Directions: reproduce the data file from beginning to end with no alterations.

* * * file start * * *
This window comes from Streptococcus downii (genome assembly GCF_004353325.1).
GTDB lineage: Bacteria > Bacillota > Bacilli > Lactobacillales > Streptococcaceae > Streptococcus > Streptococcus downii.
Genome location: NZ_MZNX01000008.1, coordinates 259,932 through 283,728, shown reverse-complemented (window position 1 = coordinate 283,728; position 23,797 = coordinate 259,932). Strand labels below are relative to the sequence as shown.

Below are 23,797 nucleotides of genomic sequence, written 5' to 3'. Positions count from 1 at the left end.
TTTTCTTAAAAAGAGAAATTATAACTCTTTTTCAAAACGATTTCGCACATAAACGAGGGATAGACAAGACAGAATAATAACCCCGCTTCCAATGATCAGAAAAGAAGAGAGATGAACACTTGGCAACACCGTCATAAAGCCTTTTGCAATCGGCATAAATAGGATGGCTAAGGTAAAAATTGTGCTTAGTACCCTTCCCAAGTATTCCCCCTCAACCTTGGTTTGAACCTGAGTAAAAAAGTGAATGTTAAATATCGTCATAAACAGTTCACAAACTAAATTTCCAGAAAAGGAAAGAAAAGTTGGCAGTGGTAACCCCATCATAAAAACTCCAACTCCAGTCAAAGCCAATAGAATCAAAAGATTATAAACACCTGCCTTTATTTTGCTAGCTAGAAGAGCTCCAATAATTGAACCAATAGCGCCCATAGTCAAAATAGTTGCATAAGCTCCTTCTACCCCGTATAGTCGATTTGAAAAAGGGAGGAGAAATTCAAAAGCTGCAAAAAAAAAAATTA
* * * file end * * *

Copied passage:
This window comes from Streptococcus downii (genome assembly GCF_004353325.1).
GTDB lineage: Bacteria > Bacillota > Bacilli > Lactobacillales > Streptococcaceae > Streptococcus > Streptococcus downii.
Genome location: NZ_MZNX01000008.1, coordinates 259,932 through 283,728, shown reverse-complemented (window position 1 = coordinate 283,728; position 23,797 = coordinate 259,932). Strand labels below are relative to the sequence as shown.

Below are 23,797 nucleotides of genomic sequence, written 5' to 3'. Positions count from 1 at the left end.
TTTTCTTAAAAAGAGAAATTATAACTCTTTTTCAAAACGATTTCGCACATAAACGAGGGATAGACAAGACAGAATAATAACCCCGCTTCCAATGATCAGAAAAGAAGAGAGATGAACACTTGGCAACACCGTCATAAAGCCTTTTGCAATCGGCATAAATAGGATGGCTAAGGTAAAAATTGTGCTTAGTACCCTTCCCAAGTATTCCCCCTCAACCTTGGTTTGAACCTGAGTAAAAAAGTGAATGTTAAATATCGTCATAAACAGTTCACAAACTAAATTTCCAGAAAAGGAAAGAAAAGTTGGCAGTGGTAACCCCATCATAAAAACTCCAACTCCAGTCAAAGCCAATAGAATCAAAAGATTATAAACACCTGCCTTTATTTTGCTAGCTAGAAGAGCTCCAATAATTGAACCAATAGCGCCCATAGTCAAAATAGTTGCATAAGCTCCTTCTACCCCGTATAGTCGATTTGAAAAAGGGAGGAGAAATTCAAAAGCTGCAAAAAAAAAAATTA